Year: 2018, Issue: LXVI, Pages: 125 - 146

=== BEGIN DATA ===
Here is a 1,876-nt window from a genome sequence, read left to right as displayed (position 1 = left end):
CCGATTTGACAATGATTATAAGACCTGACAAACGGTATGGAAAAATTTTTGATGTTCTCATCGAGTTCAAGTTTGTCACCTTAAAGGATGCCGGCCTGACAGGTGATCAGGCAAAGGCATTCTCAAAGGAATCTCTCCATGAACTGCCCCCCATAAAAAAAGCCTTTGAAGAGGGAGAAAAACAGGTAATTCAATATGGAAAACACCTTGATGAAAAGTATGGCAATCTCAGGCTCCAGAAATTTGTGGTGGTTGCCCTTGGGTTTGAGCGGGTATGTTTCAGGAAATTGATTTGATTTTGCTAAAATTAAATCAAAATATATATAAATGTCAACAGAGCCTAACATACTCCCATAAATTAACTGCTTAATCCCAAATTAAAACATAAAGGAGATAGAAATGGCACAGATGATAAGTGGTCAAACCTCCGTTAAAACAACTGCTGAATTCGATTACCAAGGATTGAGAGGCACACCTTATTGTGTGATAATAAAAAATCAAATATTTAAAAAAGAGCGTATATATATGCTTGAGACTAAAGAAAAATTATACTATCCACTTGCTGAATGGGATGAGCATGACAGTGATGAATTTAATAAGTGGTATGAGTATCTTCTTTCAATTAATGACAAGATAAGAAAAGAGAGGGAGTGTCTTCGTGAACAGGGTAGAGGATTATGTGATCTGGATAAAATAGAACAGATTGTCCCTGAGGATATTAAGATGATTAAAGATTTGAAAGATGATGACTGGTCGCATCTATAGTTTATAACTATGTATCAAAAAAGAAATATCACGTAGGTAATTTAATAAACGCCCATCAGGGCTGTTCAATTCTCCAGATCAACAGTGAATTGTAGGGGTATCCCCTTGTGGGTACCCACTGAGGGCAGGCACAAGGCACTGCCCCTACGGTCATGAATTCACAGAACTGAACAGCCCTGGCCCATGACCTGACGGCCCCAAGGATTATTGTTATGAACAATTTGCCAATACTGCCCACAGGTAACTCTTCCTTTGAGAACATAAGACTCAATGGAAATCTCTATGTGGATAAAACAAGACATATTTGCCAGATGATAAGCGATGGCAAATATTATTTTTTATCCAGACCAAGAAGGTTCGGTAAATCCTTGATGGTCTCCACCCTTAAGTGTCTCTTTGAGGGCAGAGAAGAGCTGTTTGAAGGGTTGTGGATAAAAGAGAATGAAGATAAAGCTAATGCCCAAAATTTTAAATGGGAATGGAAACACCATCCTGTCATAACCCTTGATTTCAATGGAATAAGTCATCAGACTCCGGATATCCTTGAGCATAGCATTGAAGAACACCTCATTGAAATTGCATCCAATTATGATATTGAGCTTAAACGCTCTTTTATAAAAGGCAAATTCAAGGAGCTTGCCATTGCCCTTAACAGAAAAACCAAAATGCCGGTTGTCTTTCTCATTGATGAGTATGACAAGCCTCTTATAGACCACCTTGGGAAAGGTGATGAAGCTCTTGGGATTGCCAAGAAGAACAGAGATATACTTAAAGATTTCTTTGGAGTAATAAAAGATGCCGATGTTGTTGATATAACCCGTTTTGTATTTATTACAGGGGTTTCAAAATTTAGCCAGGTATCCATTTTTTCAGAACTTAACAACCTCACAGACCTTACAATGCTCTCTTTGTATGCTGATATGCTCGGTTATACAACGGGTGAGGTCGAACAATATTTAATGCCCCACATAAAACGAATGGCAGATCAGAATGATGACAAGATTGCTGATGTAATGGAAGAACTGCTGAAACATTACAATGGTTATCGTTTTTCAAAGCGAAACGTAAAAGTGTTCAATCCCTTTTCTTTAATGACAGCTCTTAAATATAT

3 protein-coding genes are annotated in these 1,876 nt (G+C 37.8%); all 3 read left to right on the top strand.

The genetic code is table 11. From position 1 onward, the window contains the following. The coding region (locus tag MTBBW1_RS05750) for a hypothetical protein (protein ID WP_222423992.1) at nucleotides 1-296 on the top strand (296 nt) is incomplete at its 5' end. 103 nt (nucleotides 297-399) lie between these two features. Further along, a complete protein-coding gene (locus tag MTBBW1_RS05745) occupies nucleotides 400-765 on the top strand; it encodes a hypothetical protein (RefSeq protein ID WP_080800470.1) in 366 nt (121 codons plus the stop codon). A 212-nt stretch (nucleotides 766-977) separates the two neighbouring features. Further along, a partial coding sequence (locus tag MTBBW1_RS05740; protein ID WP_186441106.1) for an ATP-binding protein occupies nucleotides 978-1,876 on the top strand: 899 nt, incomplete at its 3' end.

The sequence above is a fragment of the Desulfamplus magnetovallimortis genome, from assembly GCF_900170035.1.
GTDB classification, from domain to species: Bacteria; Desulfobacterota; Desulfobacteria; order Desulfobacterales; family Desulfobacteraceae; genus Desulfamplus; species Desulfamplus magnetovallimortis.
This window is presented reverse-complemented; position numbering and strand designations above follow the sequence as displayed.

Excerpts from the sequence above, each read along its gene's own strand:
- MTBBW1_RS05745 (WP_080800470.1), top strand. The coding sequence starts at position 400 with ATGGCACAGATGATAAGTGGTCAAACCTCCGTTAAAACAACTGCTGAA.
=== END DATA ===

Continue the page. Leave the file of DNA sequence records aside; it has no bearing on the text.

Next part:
The present-day distribution of Ambrosia artemisiifolia L. is discussed, together with data on the subrecent pollen assemblages and on those recovered from the Holocene deposits in the Primorski Krai (Maritime Province) area. Since the end of the early Holocene the Ambrosia, known also as common ragweed, low ragweed, or annual ragweed, occurred in the plant communities in the east of the Asian continent. In the south of the Far East of Russia it appeared in the middle Holocene at the latest. Its pollen presence in the sediments in the west of the lacustrine Khanka Plain is correlatable with the early man appearance. The maximum proportion of its pollen has been recorded in the deposits dated to the Little Ice Age. The interval since the 19th century to the mid-60s of the 20th century is marked by its complete absence from the territory. The isolated center of the plant spreading in the southern Far East of Russia came into being at the 2nd half of the 20th century. The data at hand strongly suggest the process of the species secondary range development to be still running in the southern Far East. The secondary centers of the Ambrosia artemisiifolia distribution developed in the east and west of Eurasian continent independently. It should be stressed that equally independent was the formation of the ragweed secondary ranges in Southeastern China and the Russian Far East.